Published on:

Georgia Court Awards Attorneys’ Fees

The Georgia Court of Appeals recently approved the award of attorneys’ fees in a case that was appealed from DeKalb County Superior Court. In Roofers Edge Inc. v. Standard Building Co. Inc. A08A1060; A08A2109 (11/17/09), the appellate court found that there was “some evidence” for the jury to conclude that the defendant acted in bad faith and to award attorneys’ fees to the plaintiff. In this case, the defendant, Standard Building Co., Inc., failed to pay the plaintiff, Roofers Edge, Inc. for subcontracted metal roofing work on a construction project; then denied the existence of a contract or that Roofers Edge had completed the work. It did, however, admit at trial that Roofers Edge was entitled to payment, less a setoff.

At first blush, this case appears to have little to do with personal injury litigation. However, this case is applicable to all litigation in Georgia state courts including auto accidents, slip and fall injuries, premises liablity and any other type of personal injury claim brought in Georgia. This case explains the circumstances under which a plaintiff may be awarded attorneys’ fees, in addition to other monetary damages which they may be entitled to.


As the court notes in its decision, Georgia state code OCGA 13-6-11 provides for the award of attorneys’ fees to a plaintiff when a defendant “has acted in bad faith, has been stubbornly litigious, or has caused the plaintiff unnecessary trouble and expense. A refusal to pay in bad faith means a frivolous and unfounded denial of liability. Similarly, “stubborn litigiousness,” and “causing the plaintiff unnecessary trouble and expense” refer to a defendant’s forcing the plaintiff to sue when no bona fide controversy exists.” Many Georgia lawyers and judges refer to this as the “so sue me” attitude. Importantly, this issue (whether or not the defendant acted in bad faith, etc.) is an issue for the jury to decide. In other words, the jury decides whether the plaintiff is awarded his or her attorneys’ fees and expenses of litigation in addition to the other damages that the plaintiff is seeking in the lawsuit.

Many Georgia lawyers mistakenly advise their clients that they cannot recover attorneys’ fees in personal injury cases. Not only is this bad advice, it is not true. We routinely keep track of all of our time on every case. This is true, even if the case is being handled on a contingency fee basis (i.e., our firm gets no fee unless we recover money for our client. This is how we prefer to handle most personal injury cases.). The reason is simple, we try to recover attorneys’ fees on all types of cases, including personal injury cases such as automobile accidents, trip and falls, and many others.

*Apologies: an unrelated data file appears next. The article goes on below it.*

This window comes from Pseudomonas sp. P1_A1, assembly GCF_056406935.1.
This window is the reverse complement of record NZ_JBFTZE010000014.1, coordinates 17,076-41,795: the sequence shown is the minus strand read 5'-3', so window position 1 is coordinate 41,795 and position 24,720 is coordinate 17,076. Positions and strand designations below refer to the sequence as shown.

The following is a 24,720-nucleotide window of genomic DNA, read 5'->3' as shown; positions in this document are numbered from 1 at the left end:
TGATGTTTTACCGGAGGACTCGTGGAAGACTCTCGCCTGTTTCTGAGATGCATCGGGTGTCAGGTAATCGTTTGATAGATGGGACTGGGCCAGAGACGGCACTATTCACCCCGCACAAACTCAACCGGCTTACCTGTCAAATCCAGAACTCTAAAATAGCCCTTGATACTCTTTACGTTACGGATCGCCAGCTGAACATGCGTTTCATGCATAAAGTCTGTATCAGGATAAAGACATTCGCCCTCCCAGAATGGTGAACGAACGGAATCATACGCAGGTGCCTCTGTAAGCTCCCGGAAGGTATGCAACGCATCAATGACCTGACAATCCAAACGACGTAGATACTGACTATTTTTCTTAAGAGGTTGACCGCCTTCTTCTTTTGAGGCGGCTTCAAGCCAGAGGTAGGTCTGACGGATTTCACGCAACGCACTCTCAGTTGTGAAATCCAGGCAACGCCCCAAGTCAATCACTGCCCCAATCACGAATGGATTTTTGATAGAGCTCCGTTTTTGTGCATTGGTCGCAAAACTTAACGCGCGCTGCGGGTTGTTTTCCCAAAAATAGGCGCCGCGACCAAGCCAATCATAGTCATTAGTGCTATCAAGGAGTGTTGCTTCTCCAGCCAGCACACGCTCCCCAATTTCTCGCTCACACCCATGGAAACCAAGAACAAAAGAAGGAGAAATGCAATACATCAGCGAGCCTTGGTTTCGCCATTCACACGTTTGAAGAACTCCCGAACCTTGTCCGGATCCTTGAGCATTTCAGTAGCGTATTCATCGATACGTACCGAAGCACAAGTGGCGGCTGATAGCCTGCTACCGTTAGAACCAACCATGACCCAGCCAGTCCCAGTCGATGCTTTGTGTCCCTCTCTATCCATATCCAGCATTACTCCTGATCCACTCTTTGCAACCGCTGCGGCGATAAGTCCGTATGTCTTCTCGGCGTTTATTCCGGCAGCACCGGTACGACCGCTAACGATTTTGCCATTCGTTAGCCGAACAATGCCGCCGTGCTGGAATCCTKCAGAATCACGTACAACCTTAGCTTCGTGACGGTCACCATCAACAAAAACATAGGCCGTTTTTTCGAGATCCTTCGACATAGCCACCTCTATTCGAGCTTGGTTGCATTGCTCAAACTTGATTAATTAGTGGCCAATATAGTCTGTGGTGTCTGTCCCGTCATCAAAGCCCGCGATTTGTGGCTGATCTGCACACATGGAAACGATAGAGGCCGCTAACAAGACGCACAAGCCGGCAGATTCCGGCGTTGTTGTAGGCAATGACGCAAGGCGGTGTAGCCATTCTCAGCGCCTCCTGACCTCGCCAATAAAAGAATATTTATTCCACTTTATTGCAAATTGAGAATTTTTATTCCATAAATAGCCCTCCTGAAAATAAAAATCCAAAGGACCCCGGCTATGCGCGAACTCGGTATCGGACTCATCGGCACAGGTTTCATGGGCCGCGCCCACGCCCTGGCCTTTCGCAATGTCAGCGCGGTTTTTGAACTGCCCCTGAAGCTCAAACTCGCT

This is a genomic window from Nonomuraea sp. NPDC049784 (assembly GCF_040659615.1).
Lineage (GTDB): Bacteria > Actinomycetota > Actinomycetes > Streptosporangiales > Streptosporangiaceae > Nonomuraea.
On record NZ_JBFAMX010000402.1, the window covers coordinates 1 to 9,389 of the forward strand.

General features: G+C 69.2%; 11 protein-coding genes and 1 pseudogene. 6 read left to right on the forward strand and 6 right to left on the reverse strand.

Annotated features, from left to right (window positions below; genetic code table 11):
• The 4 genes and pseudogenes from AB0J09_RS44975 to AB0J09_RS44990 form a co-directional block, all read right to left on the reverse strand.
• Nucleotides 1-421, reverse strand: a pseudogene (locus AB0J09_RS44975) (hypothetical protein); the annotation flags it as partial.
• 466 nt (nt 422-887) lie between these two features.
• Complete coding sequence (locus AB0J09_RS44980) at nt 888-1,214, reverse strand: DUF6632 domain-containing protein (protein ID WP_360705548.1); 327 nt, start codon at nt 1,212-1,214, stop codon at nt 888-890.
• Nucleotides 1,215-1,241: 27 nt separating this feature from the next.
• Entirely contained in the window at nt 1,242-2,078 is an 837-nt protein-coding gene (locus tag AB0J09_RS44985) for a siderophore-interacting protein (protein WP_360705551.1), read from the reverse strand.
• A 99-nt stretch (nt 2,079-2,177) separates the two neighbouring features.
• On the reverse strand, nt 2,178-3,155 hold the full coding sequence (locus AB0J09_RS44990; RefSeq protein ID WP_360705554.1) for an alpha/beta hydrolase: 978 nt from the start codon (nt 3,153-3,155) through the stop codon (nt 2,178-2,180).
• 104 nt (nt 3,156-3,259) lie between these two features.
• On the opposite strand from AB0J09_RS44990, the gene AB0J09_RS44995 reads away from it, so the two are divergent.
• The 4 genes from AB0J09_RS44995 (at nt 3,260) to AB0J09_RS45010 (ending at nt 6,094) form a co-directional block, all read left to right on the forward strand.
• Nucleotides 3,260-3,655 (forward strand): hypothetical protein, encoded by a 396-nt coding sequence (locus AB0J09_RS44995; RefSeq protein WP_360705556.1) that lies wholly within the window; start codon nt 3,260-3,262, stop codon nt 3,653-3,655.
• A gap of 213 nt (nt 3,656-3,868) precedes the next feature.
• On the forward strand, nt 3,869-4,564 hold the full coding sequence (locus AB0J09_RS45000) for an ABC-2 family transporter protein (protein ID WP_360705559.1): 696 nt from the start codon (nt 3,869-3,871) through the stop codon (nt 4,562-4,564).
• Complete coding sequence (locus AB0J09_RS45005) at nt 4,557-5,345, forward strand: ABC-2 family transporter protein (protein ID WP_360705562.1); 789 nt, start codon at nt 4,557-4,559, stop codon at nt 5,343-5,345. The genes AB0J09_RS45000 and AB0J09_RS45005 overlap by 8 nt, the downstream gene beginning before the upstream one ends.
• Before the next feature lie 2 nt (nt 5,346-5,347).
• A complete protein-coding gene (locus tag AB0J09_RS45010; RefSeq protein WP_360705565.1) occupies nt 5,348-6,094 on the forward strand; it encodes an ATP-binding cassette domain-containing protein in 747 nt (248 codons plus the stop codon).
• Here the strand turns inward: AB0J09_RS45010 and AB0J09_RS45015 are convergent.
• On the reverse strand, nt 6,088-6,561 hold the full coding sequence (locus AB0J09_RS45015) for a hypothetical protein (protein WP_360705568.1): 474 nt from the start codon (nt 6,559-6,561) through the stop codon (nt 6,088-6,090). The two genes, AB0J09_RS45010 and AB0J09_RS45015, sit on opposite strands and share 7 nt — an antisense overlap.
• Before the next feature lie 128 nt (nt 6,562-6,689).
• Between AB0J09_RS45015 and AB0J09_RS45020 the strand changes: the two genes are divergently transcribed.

I recently tried a relatively minor traffic accident case in DeKalb County, Georgia that illustrates my point. The accident was a minor one and the plaintiff was awarded $8,000 for her medical bills and pain and suffering. More importantly though, the jury saw through the defendant’s stalling and bad faith tactics and awarded about $12,000 in attorneys’ fees.They did this mostly based on testimony from the defendant’s own mouth (elicited by me under cross examination) that: (1) he caused the wreck; (2) the Plaintiff had incurred medical bills because of the wreck; (3) he (the Defendant) was very sorry for causing the wreck; (4) but he refused to pay the Plaintiff for her damages.

Insurance companies and large corporations routinely stall the litigation process and deny liability, even in cases where the defendant’s culpability and negligence is clear. Robert J. Fleming¬†excels under these circumstances because we are able to “turn the tables” on the defendants that use these antics. Once this is done, it exposes the defendants’ true intentions to the jury and enables the plaintiff to recover higher amounts of damages, including in some cases, attorneys’ fees and costs of litigation.

For a complete copy of the Roofers Edge opinion, click here

Contact Information